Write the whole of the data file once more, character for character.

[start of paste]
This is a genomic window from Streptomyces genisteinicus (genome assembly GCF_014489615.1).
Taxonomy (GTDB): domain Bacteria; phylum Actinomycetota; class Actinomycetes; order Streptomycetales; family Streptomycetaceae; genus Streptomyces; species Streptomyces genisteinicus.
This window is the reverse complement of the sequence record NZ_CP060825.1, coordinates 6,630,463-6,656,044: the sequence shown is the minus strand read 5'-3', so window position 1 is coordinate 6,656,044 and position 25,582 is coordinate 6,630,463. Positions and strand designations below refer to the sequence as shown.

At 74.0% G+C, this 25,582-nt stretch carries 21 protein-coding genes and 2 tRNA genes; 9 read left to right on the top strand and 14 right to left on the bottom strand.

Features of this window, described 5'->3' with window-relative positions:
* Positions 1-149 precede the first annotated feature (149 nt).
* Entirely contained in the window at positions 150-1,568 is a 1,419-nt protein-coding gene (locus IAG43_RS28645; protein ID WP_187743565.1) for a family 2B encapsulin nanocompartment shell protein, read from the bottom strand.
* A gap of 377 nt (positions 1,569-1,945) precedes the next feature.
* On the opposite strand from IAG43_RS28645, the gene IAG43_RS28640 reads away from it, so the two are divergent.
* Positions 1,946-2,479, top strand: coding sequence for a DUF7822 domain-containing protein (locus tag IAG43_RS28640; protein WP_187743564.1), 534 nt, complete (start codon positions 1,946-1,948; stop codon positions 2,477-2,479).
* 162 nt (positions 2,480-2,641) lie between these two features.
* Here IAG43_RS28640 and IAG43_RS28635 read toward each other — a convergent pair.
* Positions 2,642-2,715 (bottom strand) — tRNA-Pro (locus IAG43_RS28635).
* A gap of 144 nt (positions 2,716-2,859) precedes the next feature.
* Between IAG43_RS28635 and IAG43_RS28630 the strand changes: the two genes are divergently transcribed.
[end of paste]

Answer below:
This is a genomic window from Streptomyces genisteinicus (genome assembly GCF_014489615.1).
Taxonomy (GTDB): domain Bacteria; phylum Actinomycetota; class Actinomycetes; order Streptomycetales; family Streptomycetaceae; genus Streptomyces; species Streptomyces genisteinicus.
This window is the reverse complement of the sequence record NZ_CP060825.1, coordinates 6,630,463-6,656,044: the sequence shown is the minus strand read 5'-3', so window position 1 is coordinate 6,656,044 and position 25,582 is coordinate 6,630,463. Positions and strand designations below refer to the sequence as shown.

At 74.0% G+C, this 25,582-nt stretch carries 21 protein-coding genes and 2 tRNA genes; 9 read left to right on the top strand and 14 right to left on the bottom strand.

Features of this window, described 5'->3' with window-relative positions:
* Positions 1-149 precede the first annotated feature (149 nt).
* Entirely contained in the window at positions 150-1,568 is a 1,419-nt protein-coding gene (locus IAG43_RS28645; protein ID WP_187743565.1) for a family 2B encapsulin nanocompartment shell protein, read from the bottom strand.
* A gap of 377 nt (positions 1,569-1,945) precedes the next feature.
* On the opposite strand from IAG43_RS28645, the gene IAG43_RS28640 reads away from it, so the two are divergent.
* Positions 1,946-2,479, top strand: coding sequence for a DUF7822 domain-containing protein (locus tag IAG43_RS28640; protein WP_187743564.1), 534 nt, complete (start codon positions 1,946-1,948; stop codon positions 2,477-2,479).
* 162 nt (positions 2,480-2,641) lie between these two features.
* Here IAG43_RS28640 and IAG43_RS28635 read toward each other — a convergent pair.
* Positions 2,642-2,715 (bottom strand) — tRNA-Pro (locus IAG43_RS28635).
* A gap of 144 nt (positions 2,716-2,859) precedes the next feature.
* Between IAG43_RS28635 and IAG43_RS28630 the strand changes: the two genes are divergently transcribed.